‘The lies have not abated’ – One year after the 6 Insurrección de enero en el Capitolio de EE. UU., Joe Biden has denounced Donald Trump for spreading a “web of lies” about the legitimacy of the 2020 election and holding a “dagger at the throat of American democracy”. Biden called Trump a “defeated former president” whose “bruised ego matters more to him than our democracy or constitution … For the first time in our history, the president had not just lost an election, he tried to prevent the peaceful transfer of power as a violent mob reached the Capitol. But they failed.” Biden asked Americans to recommit to the protection of the nation’s 200-year-old system of government. "Los lies that drove the anger and madness we saw in this place, they have not abated."

The Republican minority leader in the Senate, Mitch McConnell, called the attack “antithetical to the rule of law” and said he supported efforts to hold perpetrators accountable. But he did not denounce Trump, as he and many Republicans did in the aftermath of the attack. Presiding over the House floor on Thursday, Speaker Nancy Pelosi declared that democracy had prevailed when members returned to the Capitol after the riot to ratify Biden’s electoral victory. “The Congress, because of the courage of all of you, rose to honour our oath and protect our democracy," ella dijo, before leading members – all of them Democrats, with the exception of congresswoman Liz Cheney – in a moment of silence.

School scramble for fill-in staff – Schools in England are “teetering on the edge” with more than a third (36%) struggling with staff absence rates in excess of 10%, according to a snap poll by a headteachers’ union. Some heads had more than 20% of their teaching staff absent on the first day of term for Covid-related reasons. In some schools, heads have had to send classes or year groups home for online learning, or combine classes or year groups. More than a third (37%) needing supply teachers were unable to obtain them. En otra parte, there have been reports of resistance among some pupils to masks and lateral flow testing. More Covid news from home and abroad at our live blog.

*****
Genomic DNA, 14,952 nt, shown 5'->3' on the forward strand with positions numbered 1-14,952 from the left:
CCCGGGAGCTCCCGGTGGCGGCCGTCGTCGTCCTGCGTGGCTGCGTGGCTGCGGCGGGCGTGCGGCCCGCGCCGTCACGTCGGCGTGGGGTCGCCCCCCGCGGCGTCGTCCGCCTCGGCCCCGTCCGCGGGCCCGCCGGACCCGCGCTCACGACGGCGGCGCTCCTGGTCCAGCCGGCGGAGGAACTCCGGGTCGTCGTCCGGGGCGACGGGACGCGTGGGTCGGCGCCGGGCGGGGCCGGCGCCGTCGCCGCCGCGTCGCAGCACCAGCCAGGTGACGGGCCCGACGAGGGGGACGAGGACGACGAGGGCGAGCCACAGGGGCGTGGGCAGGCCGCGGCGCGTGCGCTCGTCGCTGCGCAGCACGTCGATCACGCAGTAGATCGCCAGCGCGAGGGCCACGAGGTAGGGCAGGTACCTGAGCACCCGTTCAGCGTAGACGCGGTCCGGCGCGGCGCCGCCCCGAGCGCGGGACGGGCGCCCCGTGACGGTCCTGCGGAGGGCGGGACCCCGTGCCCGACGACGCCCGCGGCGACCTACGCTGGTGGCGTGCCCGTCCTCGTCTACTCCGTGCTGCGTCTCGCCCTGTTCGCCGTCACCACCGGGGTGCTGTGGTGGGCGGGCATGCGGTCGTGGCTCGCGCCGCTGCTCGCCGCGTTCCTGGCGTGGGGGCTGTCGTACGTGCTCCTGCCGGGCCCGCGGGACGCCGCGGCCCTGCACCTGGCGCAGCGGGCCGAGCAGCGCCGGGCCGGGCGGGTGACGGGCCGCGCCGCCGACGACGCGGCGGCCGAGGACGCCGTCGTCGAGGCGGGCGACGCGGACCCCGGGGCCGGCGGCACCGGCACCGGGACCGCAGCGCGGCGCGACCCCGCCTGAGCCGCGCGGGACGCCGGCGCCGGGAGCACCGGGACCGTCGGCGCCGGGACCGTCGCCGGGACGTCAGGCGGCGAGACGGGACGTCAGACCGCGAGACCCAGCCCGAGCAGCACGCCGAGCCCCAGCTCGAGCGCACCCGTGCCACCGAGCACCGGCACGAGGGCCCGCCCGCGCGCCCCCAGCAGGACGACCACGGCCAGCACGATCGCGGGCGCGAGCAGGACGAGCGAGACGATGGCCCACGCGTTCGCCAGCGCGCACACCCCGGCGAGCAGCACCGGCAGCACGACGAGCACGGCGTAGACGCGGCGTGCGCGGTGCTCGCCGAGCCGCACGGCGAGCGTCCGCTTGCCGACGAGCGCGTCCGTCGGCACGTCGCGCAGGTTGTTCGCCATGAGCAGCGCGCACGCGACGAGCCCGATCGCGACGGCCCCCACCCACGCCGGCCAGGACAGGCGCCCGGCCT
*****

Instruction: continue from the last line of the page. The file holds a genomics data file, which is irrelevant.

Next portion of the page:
Final shutdown – The Hunterston B nuclear power station in Scotland will shut down for ever at noon today after 46 años de servicio, reducing the UK’s nuclear capacity by one-eighth and prompting calls from the industry for greater government backing. Eso lasted 20 years beyond its initial planned shutdown date. Acerca de 20% of Britain’s supply comes from 15 reactors, and almost half of this capacity is scheduled for retirement by 2025 with the closure of Hunterston B, Hinkley Point B, Hartlepool 1 and Heysham 1. EDF is due to finish its new 3.2GW plant Hinkley Point C by 2027, with the first of its two reactors coming online a year before that. The Nuclear Industry Association estimates the national capacity could reach 14.25GW by 2035, depending on whether £1.7bn in funding for the proposed Sizewell C plant is confirmed and the Wylfa Newydd project on Anglesey can attract investors.

Don’t choke on your cereal – Los jefes de las empresas más grandes de Gran Bretaña habrán ganado más dinero en 2022 by breakfast time today than the average UK worker will earn in the entire year, according to analysis of the vast gap in pay between FTSE 100 chief executives and everyone else. Level up, Britain …